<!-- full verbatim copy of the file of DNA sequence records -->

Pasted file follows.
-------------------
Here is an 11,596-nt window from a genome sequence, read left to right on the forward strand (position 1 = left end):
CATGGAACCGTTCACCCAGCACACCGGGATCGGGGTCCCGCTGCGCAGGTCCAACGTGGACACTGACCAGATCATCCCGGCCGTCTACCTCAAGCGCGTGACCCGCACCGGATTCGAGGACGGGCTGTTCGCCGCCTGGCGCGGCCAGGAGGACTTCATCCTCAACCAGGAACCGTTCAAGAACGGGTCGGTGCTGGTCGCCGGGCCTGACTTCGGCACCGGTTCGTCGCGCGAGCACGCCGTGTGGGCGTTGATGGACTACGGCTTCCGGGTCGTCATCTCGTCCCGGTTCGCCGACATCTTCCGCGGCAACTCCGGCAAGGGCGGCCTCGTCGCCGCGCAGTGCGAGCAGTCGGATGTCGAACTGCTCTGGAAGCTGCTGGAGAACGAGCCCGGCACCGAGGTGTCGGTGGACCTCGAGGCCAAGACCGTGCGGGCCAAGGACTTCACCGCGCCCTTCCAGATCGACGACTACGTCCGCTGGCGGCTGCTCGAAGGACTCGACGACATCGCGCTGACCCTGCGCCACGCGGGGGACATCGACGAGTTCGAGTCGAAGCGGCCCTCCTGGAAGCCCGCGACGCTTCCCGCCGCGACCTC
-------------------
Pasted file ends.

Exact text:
Here is an 11,596-nt window from a genome sequence, read left to right on the forward strand (position 1 = left end):
CATGGAACCGTTCACCCAGCACACCGGGATCGGGGTCCCGCTGCGCAGGTCCAACGTGGACACTGACCAGATCATCCCGGCCGTCTACCTCAAGCGCGTGACCCGCACCGGATTCGAGGACGGGCTGTTCGCCGCCTGGCGCGGCCAGGAGGACTTCATCCTCAACCAGGAACCGTTCAAGAACGGGTCGGTGCTGGTCGCCGGGCCTGACTTCGGCACCGGTTCGTCGCGCGAGCACGCCGTGTGGGCGTTGATGGACTACGGCTTCCGGGTCGTCATCTCGTCCCGGTTCGCCGACATCTTCCGCGGCAACTCCGGCAAGGGCGGCCTCGTCGCCGCGCAGTGCGAGCAGTCGGATGTCGAACTGCTCTGGAAGCTGCTGGAGAACGAGCCCGGCACCGAGGTGTCGGTGGACCTCGAGGCCAAGACCGTGCGGGCCAAGGACTTCACCGCGCCCTTCCAGATCGACGACTACGTCCGCTGGCGGCTGCTCGAAGGACTCGACGACATCGCGCTGACCCTGCGCCACGCGGGGGACATCGACGAGTTCGAGTCGAAGCGGCCCTCCTGGAAGCCCGCGACGCTTCCCGCCGCGACCTC